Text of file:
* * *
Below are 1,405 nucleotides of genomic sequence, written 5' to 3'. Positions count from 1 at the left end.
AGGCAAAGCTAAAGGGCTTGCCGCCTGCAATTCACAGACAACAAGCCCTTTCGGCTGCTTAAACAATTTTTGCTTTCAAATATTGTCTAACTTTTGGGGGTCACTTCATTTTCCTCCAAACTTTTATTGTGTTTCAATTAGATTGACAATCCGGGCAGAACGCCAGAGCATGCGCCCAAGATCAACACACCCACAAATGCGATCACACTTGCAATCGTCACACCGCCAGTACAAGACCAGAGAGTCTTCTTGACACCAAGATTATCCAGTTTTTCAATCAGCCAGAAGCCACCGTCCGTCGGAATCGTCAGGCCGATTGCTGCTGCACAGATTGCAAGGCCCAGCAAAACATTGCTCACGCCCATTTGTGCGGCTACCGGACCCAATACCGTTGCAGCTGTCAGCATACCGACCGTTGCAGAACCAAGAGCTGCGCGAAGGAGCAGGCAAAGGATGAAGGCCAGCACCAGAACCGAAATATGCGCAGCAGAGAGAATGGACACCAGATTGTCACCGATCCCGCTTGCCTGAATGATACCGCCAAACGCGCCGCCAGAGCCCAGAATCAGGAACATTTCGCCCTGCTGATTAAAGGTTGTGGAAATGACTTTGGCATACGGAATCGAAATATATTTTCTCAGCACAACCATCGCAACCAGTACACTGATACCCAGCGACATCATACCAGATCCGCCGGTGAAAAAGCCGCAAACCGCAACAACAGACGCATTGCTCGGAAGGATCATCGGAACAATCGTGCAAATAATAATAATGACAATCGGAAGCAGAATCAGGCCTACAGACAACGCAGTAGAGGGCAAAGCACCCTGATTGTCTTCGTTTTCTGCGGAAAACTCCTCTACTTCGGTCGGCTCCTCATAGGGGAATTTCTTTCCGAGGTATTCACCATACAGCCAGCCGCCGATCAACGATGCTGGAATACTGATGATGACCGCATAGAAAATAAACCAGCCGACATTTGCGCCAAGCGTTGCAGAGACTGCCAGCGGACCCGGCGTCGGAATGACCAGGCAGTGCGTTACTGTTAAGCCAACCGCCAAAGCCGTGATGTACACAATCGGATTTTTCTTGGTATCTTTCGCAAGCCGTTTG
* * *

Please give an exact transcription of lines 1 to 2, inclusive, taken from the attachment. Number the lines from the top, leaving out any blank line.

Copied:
Below are 1,405 nucleotides of genomic sequence, written 5' to 3'. Positions count from 1 at the left end.
AGGCAAAGCTAAAGGGCTTGCCGCCTGCAATTCACAGACAACAAGCCCTTTCGGCTGCTTAAACAATTTTTGCTTTCAAATATTGTCTAACTTTTGGGGGTCACTTCATTTTCCTCCAAACTTTTATTGTGTTTCAATTAGATTGACAATCCGGGCAGAACGCCAGAGCATGCGCCCAAGATCAACACACCCACAAATGCGATCACACTTGCAATCGTCACACCGCCAGTACAAGACCAGAGAGTCTTCTTGACACCAAGATTATCCAGTTTTTCAATCAGCCAGAAGCCACCGTCCGTCGGAATCGTCAGGCCGATTGCTGCTGCACAGATTGCAAGGCCCAGCAAAACATTGCTCACGCCCATTTGTGCGGCTACCGGACCCAATACCGTTGCAGCTGTCAGCATACCGACCGTTGCAGAACCAAGAGCTGCGCGAAGGAGCAGGCAAAGGATGAAGGCCAGCACCAGAACCGAAATATGCGCAGCAGAGAGAATGGACACCAGATTGTCACCGATCCCGCTTGCCTGAATGATACCGCCAAACGCGCCGCCAGAGCCCAGAATCAGGAACATTTCGCCCTGCTGATTAAAGGTTGTGGAAATGACTTTGGCATACGGAATCGAAATATATTTTCTCAGCACAACCATCGCAACCAGTACACTGATACCCAGCGACATCATACCAGATCCGCCGGTGAAAAAGCCGCAAACCGCAACAACAGACGCATTGCTCGGAAGGATCATCGGAACAATCGTGCAAATAATAATAATGACAATCGGAAGCAGAATCAGGCCTACAGACAACGCAGTAGAGGGCAAAGCACCCTGATTGTCTTCGTTTTCTGCGGAAAACTCCTCTACTTCGGTCGGCTCCTCATAGGGGAATTTCTTTCCGAGGTATTCACCATACAGCCAGCCGCCGATCAACGATGCTGGAATACTGATGATGACCGCATAGAAAATAAACCAGCCGACATTTGCGCCAAGCGTTGCAGAGACTGCCAGCGGACCCGGCGTCGGAATGACCAGGCAGTGCGTTACTGTTAAGCCAACCGCCAAAGCCGTGATGTACACAATCGGATTTTTCTTGGTATCTTTCGCAAGCCGTTTG